My brief stay in Paris will be remembered as a moment of euphoria. In spite of my 48 hour black out, it was a joyous event. I had this feeling that the war was going to end very soon. I was involved in the making of things and people, and I had met many important persons. DeWaldner, by the way became an important person in the DeGaulle political entourage. I met him again in the '60s when he lived in a very fancy apartment overlooking the Rond Point Des Champs Elysees and his only concern was his horse which was running that week-end at the Long Champs racetrack!
It was time to move on and be a soldier in the field again. The French had their capital back and they were well on the way to securing the entire country. We still had some fighting to do. The Germans were not finished, by any means and the war raged on for another eight months. It took a major effort on the part of the Americans, the British and the Russians to bring Hitler to suicide.
THE ARDENNES - THE RHINE LAND - CENTRAL EUROPE
My discharge papers specifically record that I participated in the following campaigns in the European Theater of Operations: Normandy, Northern France and the three other campaigns listed on the heading above. I have already related my experiences in Normandy and I have covered the Northern France drive into Paris. The narration may be getting tedious and so I hope to end the story of my military career with this one chapter.
The north-east movement of the First Army, of which the Corps was an integral part towards the Ardennes mountains (heavily forested) began quietly enough. After our short pause in Paris, I see on the map that progress was rapid and we encountered little resistance until we got to the Belgium border. The Ardennes forests straddle the frontier of France and Belgium. This was the site of Hitler's last gamble. The battle of the Bulge. Some of you may have seen movies recreating the last effort on the part of the German army to cut the Allied forces in two with an arrow-like drive from the Belgium frontier towards the Atlantic coast. Had this drive succeeded, it would have been a major blow to the Allies, but in retrospect, not fatal by any means. We were too well entrenched with sufficient equipment and troops to eventually cut the German narrow path in half. It was during that cold winter, while the guns were blazing that the US Army decided to make me a United States Citizen!
I remember it was already dusk one evening sometimes in January 1945 when I was called to the General's tent. Waiting for me was a little fellow in civilian clothes who really looked out of place and seemed rather nervous. He explained that he was with the Department of Justice which had just set up offices in Paris and that it was his job to naturalize soldiers serving in the field who were not citizens. Since his list showed that I was the only person at the Corps headquarters who answered that description, he wanted to get on with it. "Are you Harry Adler?” When I replied in the affirmative, he wasted no time to have me take the oath of allegiance in front of several witnesses who were in the tent at that time. He was rather anxious to be out of the battle zone and get back to his Paris office. My naturalization was made in record time. It did not take more than five minutes and that guy what "out of there”! The Certificate of Naturalization came later, while we were still in the field. It is dated March 17, 1945 and it says that I "was admitted a citizen of the United States at Paris, France".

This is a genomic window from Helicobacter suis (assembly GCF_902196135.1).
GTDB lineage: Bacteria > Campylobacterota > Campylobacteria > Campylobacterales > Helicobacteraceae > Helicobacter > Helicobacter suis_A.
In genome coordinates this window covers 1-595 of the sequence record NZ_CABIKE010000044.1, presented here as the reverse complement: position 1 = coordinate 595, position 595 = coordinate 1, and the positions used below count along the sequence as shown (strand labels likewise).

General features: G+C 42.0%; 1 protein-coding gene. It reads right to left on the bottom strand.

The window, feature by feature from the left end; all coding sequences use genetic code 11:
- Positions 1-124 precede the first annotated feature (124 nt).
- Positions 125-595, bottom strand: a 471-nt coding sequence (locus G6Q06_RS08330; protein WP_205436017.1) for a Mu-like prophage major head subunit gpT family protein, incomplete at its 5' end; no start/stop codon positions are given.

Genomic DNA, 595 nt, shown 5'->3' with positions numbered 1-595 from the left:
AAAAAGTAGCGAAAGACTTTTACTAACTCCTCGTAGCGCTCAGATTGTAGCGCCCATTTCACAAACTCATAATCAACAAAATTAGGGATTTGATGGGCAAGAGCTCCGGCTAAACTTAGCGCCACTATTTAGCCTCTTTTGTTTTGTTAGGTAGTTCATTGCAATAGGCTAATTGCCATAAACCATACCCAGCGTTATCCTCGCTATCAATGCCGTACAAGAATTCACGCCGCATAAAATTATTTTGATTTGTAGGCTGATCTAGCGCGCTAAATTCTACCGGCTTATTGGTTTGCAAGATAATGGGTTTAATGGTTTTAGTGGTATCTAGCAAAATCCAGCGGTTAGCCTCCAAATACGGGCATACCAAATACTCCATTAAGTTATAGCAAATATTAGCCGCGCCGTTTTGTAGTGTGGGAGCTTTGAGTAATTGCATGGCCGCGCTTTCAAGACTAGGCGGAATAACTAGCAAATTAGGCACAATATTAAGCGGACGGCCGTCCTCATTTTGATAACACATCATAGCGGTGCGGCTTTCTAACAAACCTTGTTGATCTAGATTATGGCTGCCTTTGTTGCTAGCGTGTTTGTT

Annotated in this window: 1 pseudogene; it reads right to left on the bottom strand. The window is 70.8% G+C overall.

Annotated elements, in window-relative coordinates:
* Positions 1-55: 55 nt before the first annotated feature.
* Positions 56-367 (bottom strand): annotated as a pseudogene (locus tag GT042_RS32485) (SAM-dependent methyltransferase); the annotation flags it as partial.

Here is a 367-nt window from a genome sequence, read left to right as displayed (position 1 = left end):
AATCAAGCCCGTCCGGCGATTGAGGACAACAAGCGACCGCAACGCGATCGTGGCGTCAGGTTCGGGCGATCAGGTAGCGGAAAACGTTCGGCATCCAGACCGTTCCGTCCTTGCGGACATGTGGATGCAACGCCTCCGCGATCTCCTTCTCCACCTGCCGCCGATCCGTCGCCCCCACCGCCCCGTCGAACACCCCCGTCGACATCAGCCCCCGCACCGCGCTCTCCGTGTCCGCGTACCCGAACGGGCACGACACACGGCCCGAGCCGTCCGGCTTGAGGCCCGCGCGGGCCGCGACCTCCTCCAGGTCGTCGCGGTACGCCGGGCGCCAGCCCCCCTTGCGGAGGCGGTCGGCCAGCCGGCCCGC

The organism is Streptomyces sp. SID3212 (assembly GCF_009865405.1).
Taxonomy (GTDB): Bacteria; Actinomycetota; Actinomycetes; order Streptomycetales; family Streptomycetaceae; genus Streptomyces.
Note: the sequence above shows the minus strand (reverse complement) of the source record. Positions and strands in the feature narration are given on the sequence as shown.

The "Battle of the Bulge" started in the Ardennes forests in the dead of winter of 1944/45. The cold was bitter and the snow piled high. The tanks and the German troops hit us all at once with everything they had. Evidently, the German army had prepared this thrust well in advance, preparing it perhaps even before the fall of Paris. It was Rommel, I believe who said that the invasion must be stopped at the beaches. Failing this, the battle for fortress Europe must be fought on French soil. Once in Germany, the battle would be lost. Hitler was evidently following this strategy. Our intelligence should have been faulted for not sensing such large movement of troops on the part of the enemy. Be it as it may, our Corps front which consisted of three divisions facing the Germans was pierced suddenly in a whirlwind attack which caught us unaware. The weather was cloudy and gray. Reconnaissance from the air was poor and the enemy determined and well supplied with an abundance of heavy tanks. But it was a desperate attempt which fizzled out when these ran out of gas, literally. The battle of the Bulge, as it was called ended with the fall of Bastogne, a city which the Germans besieged and which we eventually liberated. The involvement of our G-5 Section was minimal. We were spectators. The Corps' General staff however, with their command of three infantry divisions was totally engrossed. Our section provided support by helping to post the military situation maps in the operations tent. Our function as Civil Affairs was ended in France and we were preparing to assume our role as Military Occupation of Germany just when the battle of the Bulge began.
Things did get a little heated a couple of times during the German assault and there were moments when we were on full alert to move the Headquarters in retreat to a safer area. Riffles were suddenly cleaned, ammunition checked, battle gear was at the ready and full infantry status declared. All pencil pushers and intelligence personnel were prepared to fight. I had not fired a shot since we invaded Normandy and my carbine all of a sudden became a close companion. Fortunately, I did not have to use that pea shooter as the German thrust just collapsed. We took a lot of prisoners, put a lot of German military hardware out of commission and continued our advances into Germany.